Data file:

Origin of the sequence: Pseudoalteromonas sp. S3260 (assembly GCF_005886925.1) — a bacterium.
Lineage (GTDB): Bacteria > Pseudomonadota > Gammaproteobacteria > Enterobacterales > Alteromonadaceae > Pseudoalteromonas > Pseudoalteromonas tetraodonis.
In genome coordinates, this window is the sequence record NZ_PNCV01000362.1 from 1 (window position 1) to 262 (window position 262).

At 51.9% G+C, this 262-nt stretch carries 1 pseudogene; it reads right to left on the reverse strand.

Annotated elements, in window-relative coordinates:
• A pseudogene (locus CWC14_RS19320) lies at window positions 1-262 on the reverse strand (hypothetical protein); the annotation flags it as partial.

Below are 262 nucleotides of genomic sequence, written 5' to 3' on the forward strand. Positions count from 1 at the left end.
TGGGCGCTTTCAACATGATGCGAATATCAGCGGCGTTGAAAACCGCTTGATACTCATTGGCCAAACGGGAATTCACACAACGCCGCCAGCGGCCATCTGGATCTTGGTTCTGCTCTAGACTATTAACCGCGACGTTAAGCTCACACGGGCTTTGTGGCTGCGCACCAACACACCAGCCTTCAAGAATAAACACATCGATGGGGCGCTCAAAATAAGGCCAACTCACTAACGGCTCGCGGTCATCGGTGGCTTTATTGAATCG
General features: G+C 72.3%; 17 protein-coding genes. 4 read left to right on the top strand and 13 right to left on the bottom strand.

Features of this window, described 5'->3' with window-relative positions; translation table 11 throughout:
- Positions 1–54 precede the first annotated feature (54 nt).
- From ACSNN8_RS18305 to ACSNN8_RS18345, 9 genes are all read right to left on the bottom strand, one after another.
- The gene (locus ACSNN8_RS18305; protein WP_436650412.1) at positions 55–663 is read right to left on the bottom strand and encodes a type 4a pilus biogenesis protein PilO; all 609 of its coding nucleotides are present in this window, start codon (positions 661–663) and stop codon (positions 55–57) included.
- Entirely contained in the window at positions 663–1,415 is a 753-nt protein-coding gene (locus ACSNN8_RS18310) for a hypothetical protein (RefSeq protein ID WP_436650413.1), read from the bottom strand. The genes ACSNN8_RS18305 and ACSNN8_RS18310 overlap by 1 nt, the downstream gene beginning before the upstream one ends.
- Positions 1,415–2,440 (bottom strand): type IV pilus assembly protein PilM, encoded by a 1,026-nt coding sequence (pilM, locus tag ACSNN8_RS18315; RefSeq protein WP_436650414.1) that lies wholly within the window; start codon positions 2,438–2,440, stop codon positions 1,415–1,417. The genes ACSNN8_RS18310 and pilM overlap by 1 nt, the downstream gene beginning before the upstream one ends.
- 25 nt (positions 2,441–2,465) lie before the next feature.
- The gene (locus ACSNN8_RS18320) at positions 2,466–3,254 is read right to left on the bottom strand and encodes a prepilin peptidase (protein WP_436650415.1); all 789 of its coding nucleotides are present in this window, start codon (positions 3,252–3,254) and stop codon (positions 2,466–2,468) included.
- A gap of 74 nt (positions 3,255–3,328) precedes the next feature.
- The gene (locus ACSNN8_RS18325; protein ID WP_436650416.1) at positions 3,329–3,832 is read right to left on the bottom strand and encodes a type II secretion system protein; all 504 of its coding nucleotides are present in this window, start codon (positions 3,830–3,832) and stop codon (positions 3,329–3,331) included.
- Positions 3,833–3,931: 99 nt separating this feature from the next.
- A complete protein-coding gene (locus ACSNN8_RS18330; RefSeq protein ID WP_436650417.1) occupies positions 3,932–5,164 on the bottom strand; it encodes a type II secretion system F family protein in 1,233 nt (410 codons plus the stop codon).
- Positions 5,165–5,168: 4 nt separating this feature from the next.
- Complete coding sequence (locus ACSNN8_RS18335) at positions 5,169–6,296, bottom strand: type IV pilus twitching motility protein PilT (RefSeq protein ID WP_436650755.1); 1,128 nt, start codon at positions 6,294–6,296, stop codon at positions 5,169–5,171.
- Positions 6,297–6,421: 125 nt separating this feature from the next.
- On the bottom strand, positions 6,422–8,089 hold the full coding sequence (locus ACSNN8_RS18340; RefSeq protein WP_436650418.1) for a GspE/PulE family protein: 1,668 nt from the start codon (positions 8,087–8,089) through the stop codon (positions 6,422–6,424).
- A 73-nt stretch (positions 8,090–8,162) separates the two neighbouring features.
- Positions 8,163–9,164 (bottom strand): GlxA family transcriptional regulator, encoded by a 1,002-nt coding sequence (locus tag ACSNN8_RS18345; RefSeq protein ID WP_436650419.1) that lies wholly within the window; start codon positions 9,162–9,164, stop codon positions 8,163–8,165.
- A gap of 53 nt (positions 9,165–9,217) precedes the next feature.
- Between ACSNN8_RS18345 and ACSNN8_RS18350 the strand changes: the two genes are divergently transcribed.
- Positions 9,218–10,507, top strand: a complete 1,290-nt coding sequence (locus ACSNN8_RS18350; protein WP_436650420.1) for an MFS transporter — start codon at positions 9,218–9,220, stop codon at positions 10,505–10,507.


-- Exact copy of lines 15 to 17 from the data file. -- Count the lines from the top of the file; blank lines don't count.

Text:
- Positions 1,415–2,440 (bottom strand): type IV pilus assembly protein PilM, encoded by a 1,026-nt coding sequence (pilM, locus tag ACSNN8_RS18315; RefSeq protein WP_436650414.1) that lies wholly within the window; start codon positions 2,438–2,440, stop codon positions 1,415–1,417. The genes ACSNN8_RS18310 and pilM overlap by 1 nt, the downstream gene beginning before the upstream one ends.
- 25 nt (positions 2,441–2,465) lie before the next feature.
- The gene (locus ACSNN8_RS18320) at positions 2,466–3,254 is read right to left on the bottom strand and encodes a prepilin peptidase (protein WP_436650415.1); all 789 of its coding nucleotides are present in this window, start codon (positions 3,252–3,254) and stop codon (positions 2,466–2,468) included.